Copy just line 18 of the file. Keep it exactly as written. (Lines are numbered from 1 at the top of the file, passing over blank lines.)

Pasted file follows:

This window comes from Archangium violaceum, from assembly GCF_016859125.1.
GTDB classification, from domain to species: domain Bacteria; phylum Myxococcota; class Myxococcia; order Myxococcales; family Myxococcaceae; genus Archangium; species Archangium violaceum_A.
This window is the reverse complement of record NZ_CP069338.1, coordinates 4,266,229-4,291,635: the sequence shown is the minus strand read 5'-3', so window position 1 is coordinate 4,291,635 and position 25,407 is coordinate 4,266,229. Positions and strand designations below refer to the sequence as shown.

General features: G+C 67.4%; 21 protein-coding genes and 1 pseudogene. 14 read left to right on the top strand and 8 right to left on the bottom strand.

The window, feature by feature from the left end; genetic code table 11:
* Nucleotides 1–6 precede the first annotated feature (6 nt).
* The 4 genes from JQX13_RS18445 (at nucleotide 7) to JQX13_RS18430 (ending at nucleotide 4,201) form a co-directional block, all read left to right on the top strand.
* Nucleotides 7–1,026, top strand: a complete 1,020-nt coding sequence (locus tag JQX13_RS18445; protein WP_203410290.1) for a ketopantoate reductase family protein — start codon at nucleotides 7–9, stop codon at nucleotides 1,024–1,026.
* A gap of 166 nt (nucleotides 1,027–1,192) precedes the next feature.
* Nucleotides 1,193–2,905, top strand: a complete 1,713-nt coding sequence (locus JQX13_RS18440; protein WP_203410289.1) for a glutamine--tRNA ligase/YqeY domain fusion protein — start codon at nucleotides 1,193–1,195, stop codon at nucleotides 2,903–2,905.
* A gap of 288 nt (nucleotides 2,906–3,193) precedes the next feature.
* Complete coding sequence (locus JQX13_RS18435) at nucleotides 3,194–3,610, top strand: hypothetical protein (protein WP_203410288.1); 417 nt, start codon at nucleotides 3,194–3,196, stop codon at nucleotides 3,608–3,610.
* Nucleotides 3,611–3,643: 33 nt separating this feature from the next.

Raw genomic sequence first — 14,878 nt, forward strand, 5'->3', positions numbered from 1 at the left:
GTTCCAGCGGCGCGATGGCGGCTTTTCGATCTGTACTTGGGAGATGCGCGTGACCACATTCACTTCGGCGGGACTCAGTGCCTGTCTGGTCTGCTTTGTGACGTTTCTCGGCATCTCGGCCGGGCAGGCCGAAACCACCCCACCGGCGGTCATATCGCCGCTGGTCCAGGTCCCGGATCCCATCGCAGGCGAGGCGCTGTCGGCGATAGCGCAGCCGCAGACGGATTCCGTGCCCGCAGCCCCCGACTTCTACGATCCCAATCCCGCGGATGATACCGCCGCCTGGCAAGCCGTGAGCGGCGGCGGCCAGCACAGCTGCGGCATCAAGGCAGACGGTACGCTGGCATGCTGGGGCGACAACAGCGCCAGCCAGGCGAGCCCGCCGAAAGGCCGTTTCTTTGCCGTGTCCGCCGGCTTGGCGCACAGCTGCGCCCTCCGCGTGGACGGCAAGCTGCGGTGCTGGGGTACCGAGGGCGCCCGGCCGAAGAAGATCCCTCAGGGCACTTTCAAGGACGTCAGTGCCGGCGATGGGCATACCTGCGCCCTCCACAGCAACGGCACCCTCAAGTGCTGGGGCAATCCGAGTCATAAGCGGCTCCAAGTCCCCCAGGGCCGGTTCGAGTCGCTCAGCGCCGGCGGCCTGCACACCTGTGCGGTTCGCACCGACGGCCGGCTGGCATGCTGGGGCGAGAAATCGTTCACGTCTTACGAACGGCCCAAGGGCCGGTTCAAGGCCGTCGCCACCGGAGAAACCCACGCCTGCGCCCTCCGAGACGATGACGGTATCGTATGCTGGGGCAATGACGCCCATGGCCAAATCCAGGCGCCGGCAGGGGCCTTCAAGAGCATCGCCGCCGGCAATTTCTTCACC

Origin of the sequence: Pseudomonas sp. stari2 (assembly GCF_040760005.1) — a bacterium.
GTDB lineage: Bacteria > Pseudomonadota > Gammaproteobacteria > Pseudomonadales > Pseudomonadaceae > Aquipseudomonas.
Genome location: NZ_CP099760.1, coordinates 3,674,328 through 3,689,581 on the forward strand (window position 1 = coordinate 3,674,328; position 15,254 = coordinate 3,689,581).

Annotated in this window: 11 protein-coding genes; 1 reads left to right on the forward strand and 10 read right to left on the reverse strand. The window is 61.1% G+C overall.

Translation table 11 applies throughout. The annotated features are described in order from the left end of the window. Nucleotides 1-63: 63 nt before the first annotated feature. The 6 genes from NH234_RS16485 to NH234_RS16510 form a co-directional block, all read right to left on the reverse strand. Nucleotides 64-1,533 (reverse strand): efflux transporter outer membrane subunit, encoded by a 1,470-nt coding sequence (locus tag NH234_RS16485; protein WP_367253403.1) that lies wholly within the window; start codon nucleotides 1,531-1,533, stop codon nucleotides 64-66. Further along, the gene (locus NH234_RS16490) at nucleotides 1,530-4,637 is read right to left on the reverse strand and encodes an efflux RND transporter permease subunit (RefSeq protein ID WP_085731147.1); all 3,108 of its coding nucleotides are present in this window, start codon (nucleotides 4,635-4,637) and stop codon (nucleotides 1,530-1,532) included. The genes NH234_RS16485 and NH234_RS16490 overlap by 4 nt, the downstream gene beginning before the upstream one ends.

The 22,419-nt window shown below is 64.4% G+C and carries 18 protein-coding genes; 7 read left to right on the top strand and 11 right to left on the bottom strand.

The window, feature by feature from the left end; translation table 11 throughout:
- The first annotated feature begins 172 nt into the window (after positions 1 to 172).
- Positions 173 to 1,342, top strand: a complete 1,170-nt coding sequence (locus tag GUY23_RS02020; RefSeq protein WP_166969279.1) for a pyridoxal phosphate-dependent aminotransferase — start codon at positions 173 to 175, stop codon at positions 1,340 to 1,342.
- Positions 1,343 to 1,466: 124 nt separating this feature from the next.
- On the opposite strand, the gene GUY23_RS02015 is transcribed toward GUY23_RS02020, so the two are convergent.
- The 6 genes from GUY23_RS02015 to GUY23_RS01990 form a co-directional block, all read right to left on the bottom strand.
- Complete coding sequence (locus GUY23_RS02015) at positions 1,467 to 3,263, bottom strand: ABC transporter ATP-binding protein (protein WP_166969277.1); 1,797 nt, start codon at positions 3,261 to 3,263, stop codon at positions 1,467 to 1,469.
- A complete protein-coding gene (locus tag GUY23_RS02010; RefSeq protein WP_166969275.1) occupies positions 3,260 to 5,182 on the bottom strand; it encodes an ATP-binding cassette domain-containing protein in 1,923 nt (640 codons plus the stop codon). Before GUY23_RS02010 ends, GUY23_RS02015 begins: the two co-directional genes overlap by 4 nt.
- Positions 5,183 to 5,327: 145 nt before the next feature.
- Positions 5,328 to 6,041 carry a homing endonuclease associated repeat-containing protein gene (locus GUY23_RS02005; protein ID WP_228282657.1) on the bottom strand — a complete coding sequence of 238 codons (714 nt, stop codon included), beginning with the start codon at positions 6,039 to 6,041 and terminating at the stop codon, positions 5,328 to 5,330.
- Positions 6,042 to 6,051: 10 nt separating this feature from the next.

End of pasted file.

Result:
Genome location: NZ_CP099760.1, coordinates 3,674,328 through 3,689,581 on the forward strand (window position 1 = coordinate 3,674,328; position 15,254 = coordinate 3,689,581).